Friday, March 19, 2010

'Death Du Jour' Continues Kathy Reichs's Creepy Bones Pre-History

Bones has been on television for five years now. Kathy Reichs's Tempe Brennan series began thirteen years ago. We therefore agree that I'm a little behind on this series. However, being behind is a good thing in my opinion. I have plenty of upcoming books to read, and I don't have to wait on anything to be published to find out what happens next with the main character. Well, you now. Until I'm done.

I read the first novel in the Tempe series in February, and now I'm continuing my quest to read them all. I finished the second book this week, Death du Jour, and it is just as fantastic as Reichs's debut novel. The novel begins as forensic anthropologist Tempe Brennan embarks on a request by the Catholic church in Montreal. She conducts a dig in their old burial grounds while her students at the University of North Carolina frolic on beaches for spring break. Before Tempe can finish and return following the break, another crime occurs and she is forced to travel several hours away and collect bones from a recent house fire.

After Tempe returns to Charlotte for the continuation of her spring semester, crimes occurring there begin to show ties to crimes in Montreal. As Tempe is pulled into the midst of an ever-reaching chain of events, her family is affected and things become a bit personal. This novel explores the ritual side of religion, as well as so-called religion at its worst, in the form of cults.

I read into the night several times this week; I just needed to know what happened next in this novel. It was just as scary as Reichs's first foray into the writing world. These books definitely aren't for the faint-of-heart or the easily-scared. My single issue with Death du Jour was its over-the-top plot connections. I mean, what are the chances that a case that a forensic anthropologist who works in Montreal and in Charlotte is investigating has ties to both cities? I would say very slim, if at all.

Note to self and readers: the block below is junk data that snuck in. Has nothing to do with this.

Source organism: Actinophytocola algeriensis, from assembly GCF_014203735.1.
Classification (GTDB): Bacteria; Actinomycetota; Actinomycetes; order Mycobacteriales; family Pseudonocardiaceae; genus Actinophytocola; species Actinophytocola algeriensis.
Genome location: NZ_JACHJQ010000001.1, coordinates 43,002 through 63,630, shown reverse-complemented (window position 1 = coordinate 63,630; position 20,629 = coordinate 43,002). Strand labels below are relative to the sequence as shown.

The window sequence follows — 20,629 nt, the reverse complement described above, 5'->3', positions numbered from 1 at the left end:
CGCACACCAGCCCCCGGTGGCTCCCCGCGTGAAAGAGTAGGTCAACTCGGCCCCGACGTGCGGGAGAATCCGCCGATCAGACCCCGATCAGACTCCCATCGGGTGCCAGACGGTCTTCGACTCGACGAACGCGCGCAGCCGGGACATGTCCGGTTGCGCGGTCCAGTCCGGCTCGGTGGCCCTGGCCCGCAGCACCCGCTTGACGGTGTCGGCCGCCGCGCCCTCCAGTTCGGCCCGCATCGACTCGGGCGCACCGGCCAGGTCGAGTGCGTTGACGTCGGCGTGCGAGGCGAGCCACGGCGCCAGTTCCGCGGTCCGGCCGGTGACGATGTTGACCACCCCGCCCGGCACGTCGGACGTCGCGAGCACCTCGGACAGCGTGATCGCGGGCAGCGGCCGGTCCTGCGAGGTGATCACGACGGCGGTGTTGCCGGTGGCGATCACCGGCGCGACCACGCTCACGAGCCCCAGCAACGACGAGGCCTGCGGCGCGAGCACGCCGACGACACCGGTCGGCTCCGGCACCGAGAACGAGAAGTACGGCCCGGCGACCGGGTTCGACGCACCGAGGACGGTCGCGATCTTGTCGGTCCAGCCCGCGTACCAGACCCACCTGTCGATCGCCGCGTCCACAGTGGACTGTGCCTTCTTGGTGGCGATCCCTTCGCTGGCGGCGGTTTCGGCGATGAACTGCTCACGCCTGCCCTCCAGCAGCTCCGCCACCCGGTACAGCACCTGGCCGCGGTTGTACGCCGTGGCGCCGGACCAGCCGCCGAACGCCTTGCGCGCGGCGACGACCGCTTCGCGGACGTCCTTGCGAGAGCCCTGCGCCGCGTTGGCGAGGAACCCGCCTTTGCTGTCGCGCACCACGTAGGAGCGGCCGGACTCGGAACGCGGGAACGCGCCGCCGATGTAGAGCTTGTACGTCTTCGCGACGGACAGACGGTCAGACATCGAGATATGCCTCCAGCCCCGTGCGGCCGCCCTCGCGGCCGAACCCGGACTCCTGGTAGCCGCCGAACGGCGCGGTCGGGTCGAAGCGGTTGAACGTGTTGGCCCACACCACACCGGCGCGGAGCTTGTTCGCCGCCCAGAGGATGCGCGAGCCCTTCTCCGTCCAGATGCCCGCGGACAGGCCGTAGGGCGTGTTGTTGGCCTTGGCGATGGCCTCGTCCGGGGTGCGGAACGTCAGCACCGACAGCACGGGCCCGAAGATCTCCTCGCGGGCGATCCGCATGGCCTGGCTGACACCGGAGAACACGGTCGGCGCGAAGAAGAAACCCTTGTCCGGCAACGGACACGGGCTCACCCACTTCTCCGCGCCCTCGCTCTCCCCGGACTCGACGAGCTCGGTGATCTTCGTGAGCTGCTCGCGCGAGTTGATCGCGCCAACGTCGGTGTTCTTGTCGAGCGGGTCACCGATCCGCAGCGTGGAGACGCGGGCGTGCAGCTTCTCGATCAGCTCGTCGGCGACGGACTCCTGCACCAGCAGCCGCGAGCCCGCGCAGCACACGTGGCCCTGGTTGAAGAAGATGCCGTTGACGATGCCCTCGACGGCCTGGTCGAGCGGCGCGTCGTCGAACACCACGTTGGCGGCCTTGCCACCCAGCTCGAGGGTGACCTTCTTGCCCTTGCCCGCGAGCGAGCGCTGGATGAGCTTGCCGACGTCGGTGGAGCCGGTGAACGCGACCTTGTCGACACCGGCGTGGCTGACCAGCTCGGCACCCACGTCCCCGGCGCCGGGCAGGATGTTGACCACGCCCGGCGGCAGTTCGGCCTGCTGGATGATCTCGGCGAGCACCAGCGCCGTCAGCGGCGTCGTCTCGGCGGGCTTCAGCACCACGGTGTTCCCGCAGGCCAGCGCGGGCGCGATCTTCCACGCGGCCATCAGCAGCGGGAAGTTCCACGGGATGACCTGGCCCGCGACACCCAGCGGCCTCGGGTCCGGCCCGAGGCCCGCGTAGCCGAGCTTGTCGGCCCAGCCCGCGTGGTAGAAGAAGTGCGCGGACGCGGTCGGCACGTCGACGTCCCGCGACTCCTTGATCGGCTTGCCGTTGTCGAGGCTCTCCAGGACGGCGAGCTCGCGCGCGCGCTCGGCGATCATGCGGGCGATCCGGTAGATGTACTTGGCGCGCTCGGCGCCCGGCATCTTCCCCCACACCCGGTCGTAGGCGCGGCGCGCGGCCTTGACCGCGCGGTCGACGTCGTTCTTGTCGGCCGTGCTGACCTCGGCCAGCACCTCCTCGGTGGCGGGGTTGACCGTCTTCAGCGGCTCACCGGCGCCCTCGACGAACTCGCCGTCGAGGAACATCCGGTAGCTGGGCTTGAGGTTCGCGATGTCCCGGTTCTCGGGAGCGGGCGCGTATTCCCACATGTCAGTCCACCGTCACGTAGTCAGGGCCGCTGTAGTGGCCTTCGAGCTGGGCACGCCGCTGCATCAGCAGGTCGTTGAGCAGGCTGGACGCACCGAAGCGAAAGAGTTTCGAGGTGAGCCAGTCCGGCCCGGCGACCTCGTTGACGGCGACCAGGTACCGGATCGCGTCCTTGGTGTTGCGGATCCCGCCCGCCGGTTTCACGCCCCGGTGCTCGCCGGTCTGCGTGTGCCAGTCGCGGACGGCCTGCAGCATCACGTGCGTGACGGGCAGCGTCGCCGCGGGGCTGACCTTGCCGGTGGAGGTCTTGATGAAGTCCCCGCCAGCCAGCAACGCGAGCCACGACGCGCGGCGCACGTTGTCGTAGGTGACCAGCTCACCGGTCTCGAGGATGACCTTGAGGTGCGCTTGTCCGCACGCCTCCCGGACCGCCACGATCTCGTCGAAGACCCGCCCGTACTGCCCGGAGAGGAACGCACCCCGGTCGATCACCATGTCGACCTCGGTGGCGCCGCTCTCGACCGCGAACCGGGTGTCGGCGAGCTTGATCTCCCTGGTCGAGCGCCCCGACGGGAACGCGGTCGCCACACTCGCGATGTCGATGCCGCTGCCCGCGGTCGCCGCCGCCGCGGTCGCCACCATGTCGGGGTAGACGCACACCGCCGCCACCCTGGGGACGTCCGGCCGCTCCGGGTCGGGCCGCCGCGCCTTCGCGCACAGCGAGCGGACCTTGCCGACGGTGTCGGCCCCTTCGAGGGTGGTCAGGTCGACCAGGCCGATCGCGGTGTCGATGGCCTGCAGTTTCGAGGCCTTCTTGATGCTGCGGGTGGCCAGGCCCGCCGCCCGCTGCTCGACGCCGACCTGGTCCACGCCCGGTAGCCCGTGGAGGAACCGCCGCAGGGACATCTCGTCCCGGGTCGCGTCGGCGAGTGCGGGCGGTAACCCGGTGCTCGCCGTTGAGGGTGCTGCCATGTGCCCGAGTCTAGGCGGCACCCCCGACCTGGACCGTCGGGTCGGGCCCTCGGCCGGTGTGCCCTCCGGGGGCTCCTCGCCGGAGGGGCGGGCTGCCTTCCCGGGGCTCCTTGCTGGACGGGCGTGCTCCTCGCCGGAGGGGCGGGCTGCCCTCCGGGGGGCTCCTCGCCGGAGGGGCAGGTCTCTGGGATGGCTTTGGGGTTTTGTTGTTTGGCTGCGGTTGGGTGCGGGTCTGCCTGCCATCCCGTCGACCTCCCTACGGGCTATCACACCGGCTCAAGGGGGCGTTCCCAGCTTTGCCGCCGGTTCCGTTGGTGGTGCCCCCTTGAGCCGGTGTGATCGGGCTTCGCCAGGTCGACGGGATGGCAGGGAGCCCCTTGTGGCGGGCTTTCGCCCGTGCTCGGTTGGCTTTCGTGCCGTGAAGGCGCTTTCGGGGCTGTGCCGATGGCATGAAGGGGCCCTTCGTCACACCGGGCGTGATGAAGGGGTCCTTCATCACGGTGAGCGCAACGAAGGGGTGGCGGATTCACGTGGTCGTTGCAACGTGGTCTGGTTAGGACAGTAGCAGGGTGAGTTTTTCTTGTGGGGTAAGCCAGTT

Also, while the presence of cults is a reality in our world, I have recently read and heard much about the exaggeration of their activities. Satanic sacrifice is a phenomenon which gained publicity in the 1980s, but there is little record of actual occurrences. Rather, it seems to have been a media-induced panic which resulted in public service announcements and school programs, but had little substantiated evidence to prove or disprove it. So the inclusion of cult-based killings is sensational and fiction-worthy, but not based in reality.

Watch Bones on Fox on Thursdays at 8/7 central.

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